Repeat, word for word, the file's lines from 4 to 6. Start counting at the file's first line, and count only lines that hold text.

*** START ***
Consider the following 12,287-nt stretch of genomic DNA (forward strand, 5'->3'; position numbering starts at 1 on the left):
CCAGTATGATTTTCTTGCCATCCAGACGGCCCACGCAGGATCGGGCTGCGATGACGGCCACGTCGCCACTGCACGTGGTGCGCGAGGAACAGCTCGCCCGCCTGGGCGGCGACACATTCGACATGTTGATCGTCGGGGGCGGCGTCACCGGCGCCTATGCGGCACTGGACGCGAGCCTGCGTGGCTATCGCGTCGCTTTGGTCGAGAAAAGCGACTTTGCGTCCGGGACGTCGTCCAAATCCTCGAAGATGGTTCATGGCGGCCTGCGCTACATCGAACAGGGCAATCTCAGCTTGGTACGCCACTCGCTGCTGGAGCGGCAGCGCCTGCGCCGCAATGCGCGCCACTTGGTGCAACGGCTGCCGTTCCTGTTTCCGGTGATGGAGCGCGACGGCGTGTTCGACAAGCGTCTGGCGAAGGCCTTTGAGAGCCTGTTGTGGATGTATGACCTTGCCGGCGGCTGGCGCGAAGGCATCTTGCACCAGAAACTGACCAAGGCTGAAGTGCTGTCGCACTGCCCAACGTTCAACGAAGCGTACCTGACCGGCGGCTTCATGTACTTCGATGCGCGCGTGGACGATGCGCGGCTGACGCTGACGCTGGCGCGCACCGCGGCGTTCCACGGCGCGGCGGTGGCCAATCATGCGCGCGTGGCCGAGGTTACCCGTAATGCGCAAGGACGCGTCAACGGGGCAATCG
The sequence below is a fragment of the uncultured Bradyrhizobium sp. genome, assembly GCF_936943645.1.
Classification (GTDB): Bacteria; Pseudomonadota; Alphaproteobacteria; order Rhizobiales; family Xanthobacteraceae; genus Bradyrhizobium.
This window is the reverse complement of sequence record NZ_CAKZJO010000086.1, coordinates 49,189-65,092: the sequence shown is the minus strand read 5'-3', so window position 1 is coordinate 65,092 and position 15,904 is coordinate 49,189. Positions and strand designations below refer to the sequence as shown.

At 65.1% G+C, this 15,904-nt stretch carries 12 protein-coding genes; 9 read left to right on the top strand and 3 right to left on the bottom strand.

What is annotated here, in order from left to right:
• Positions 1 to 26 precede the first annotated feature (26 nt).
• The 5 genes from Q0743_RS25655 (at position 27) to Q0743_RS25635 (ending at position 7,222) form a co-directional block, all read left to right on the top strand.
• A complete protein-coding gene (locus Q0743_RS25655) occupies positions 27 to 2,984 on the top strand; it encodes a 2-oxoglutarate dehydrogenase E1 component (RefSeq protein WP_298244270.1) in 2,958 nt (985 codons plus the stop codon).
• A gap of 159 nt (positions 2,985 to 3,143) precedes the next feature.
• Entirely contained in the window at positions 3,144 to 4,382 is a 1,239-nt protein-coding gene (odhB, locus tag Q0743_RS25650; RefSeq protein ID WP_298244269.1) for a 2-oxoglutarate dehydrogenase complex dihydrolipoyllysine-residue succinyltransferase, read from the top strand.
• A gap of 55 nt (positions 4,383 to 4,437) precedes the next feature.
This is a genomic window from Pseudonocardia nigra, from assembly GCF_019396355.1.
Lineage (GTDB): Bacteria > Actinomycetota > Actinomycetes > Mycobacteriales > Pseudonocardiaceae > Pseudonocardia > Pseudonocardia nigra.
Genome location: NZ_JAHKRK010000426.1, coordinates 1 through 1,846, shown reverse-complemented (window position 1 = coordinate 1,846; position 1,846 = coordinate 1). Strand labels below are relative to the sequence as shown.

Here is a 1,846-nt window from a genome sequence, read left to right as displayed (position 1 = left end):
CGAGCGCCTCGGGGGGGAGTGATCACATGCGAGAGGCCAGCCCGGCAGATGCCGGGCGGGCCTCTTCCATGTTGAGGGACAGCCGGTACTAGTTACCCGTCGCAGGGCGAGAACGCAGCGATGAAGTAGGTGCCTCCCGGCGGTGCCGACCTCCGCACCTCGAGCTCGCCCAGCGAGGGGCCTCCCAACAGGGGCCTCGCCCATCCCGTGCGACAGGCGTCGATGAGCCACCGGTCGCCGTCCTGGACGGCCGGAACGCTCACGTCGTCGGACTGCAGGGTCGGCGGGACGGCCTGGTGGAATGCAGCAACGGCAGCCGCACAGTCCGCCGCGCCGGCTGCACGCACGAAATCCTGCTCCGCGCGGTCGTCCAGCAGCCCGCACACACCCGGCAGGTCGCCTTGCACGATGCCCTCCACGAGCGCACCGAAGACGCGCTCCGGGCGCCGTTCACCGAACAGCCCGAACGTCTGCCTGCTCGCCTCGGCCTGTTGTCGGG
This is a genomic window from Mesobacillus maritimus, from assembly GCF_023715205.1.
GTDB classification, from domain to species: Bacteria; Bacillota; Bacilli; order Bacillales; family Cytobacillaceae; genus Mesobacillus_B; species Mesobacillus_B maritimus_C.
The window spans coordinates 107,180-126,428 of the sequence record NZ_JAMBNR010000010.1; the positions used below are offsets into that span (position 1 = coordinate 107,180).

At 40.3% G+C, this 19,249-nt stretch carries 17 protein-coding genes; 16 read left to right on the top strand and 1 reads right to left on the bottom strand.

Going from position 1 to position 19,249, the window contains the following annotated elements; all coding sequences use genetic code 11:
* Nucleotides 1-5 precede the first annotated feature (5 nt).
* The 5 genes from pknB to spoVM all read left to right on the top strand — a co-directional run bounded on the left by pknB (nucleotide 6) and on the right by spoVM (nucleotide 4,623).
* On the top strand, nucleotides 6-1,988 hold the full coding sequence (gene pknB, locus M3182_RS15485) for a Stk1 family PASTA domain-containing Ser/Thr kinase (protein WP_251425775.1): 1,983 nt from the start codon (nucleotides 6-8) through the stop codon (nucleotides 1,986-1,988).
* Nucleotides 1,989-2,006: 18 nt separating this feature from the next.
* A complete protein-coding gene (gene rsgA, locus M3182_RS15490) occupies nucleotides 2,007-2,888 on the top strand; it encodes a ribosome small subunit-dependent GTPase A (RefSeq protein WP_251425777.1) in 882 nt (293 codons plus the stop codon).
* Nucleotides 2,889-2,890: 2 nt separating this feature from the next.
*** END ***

Classification (GTDB): Bacteria; Pseudomonadota; Alphaproteobacteria; order Rhizobiales; family Xanthobacteraceae; genus Bradyrhizobium.
This window is the reverse complement of sequence record NZ_CAKZJO010000086.1, coordinates 49,189-65,092: the sequence shown is the minus strand read 5'-3', so window position 1 is coordinate 65,092 and position 15,904 is coordinate 49,189. Positions and strand designations below refer to the sequence as shown.

At 65.1% G+C, this 15,904-nt stretch carries 12 protein-coding genes; 9 read left to right on the top strand and 3 right to left on the bottom strand.